Al Hassawi says du’s experts are working closely with technology partners, infrastructure vendors and standardisation bodies to help shape and clarify the 5G network requirements, especially from an operator perspective.

Last year, the International Telecommunications Union (ITU) approved du’s submitted contribution regarding 5G standardisation, entitled ‘Proposal to launch the 5G studies in SG13’. The contribution outlines du’s research on the basic and most important requirements for the road to 5G, its current candidate technologies and architectures, and the concerns and issues foreseen with all the highlighted candidate technologies and architectures.

5G is set to serve three main types of use case. The first is massive mobile broadband. This basically provides the ability to provide 1Gbps+ speeds (with minimum guaranteed speed in the range of 10Mbps at the cell edge), in addition to wide area coverage with deep indoor penetration. The main targets for this use case are ultra HD video streaming, 3D video streaming and augmented reality, as well as serving high-density locations and still providing impressive speeds.

Then there is critical communications. This use case targets very high reliability as well as ultra-low latency, in addition to wide area coverage with deep indoor penetration. The main targets for this use case are future industrial automation, remote operations, robotics, automotive vehicle to vehicle communications and real-time traffic control.

Lastly, 5G will be used massively for IoT. This use case targets the billions of connected devices (things), but on condition of sustaining very long battery life at a very low cost. In addition to wide area coverage with deep indoor penetration, the main targets for this use case are smart cities, wearables and the future connected IoT.

“Currently, we are at the stage of definition of technical performance requirements, evaluation criteria and methods, and submission templates. The next phase will be the submission of proposals for evaluation,” says Al Hassawi.

In line with du’s strategic objectives, 2015 saw the company enter a phase of transformation in which it examined its business model against the industry’s shift towards digital delivery. In doing so, du has been able to hone its strategy to ensure sustainability and maximise value for both customers and shareholders.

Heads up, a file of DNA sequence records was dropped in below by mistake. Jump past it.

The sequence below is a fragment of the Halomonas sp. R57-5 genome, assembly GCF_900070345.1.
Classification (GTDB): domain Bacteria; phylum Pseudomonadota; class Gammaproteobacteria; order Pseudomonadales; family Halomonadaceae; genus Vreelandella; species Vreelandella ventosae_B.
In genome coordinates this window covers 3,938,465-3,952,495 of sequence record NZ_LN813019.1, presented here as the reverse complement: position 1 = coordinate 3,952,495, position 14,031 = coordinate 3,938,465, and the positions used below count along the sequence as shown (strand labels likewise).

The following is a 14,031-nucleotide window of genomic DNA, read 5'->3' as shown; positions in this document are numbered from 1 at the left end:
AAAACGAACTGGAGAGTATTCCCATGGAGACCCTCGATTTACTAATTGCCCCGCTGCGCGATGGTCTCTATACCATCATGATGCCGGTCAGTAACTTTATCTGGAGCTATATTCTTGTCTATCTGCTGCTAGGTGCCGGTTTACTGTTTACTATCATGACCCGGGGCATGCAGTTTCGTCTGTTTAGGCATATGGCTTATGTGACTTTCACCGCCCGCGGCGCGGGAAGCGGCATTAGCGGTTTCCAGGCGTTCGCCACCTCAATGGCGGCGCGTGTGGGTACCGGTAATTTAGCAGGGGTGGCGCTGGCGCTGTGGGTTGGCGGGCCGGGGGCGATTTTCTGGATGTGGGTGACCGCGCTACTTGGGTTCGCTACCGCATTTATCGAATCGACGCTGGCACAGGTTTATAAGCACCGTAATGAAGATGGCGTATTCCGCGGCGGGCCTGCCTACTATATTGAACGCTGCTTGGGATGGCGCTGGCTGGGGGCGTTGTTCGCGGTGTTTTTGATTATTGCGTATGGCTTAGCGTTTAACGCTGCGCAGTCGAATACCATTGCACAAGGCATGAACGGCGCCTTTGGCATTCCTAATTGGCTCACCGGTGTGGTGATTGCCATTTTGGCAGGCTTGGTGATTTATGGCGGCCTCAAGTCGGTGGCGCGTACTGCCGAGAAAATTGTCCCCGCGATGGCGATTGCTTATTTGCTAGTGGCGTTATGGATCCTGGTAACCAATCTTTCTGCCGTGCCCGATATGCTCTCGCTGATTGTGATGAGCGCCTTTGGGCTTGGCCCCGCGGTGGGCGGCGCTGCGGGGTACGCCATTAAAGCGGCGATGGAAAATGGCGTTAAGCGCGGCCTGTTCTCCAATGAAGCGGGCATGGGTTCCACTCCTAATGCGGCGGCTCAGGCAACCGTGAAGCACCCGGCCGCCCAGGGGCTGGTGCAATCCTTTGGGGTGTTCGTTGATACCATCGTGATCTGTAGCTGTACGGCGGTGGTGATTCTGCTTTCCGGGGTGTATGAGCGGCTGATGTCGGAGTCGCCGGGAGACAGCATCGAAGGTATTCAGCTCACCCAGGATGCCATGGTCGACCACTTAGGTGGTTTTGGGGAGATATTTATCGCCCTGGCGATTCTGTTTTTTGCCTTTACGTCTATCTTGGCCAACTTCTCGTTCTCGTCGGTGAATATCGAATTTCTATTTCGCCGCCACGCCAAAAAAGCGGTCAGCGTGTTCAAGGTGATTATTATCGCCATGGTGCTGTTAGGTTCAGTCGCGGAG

“Looking ahead, we remain committed to many of the UAE government’s initiatives aimed at enhancing the lives of UAE citizens and the development of a digitally enabled ecosystem. The UAE’s Smart Government and Dubai’s Smart City initiatives are great examples of this. Data continues to drive our business. Customer demand for connectivity remained at healthy levels during the fourth quarter, while our fixed and enterprise businesses showed great improvement. In the last 12 months we have seen our 4G uptake increase by 20%; 3G usage has been growing as well, but at the expense of 2G, which is in a declining phase. This encourages us to continue investing in newer technologies and enhance our footprint,” explains Al Hassawi.

Du’s revenues have grown to AED 12.34 billion ($3.36 billion), a 0.8% increase compared to 2014. At the same time, fixed line revenue has risen to AED 2.55 billion ($69.43 million), up 13.8% over the course of 2015.

Du’s success is primarily due to its customer service initiatives. Al Hassawi says that as a company, du truly believes that fostering an ecosystem of engagement for staff and customers results in memorable experiences for both.

“Hence our efforts to ensure customer satisfaction begins at a much earlier stage, by ensuring that our staff members are satisfied. In an ongoing effort to engage customers and meet their changing needs, we continue to update the retail experience across store locations around the region. These updates will eventually encompass all of du’s customer interactions – at our online shop, social media channels as well as face-to-face.

“In 2014, our centres resolved over 20 million calls addressing consumer, enterprise and directory enquiries. According to our customer satisfaction survey results, 92% of our consumer and 86% of our enterprise customers were satisfied with our services. We aim to continue providing a personalised service across our call centres – our Fujairah call centre, for example, is 100% Emirati-run with a 94.4% female contingent enabling our customers to experience true Emirati hospitality. We also offer mobile customer service support with our du app, du self-help pages on www.du.ae for mobile and home, as well as du’s online community website and the du Selfcare portal,” explains Al Hassawi.

Du’s customers can also get in touch via social media. Al Hassawi says the company actively monitors all its pages, including Facebook and Twitter, and promptly addresses all customer comments, suggestions, feedback and complaints.

“What we have learned is that the customer is now in the driver’s seat when it comes to demand. The growth of social media is also driving open communication between the brand and individuals on an open platform – this real-time communication has driven customer expectations to new heights. At du, we keep our ear close to the ground when it comes to anticipating customer needs. By using predictive analytics and analysing data from multiple sources, we are able to anticipate customer needs and offer them services and solutions that they need, before they know they need them.

“This is the future of customer service in the smart city, and we expect customer service expectations to continue evolving to create more avenues for data analytics in business, to ensure an omni-channel experience across all touch points,” concludes Al Hassawi.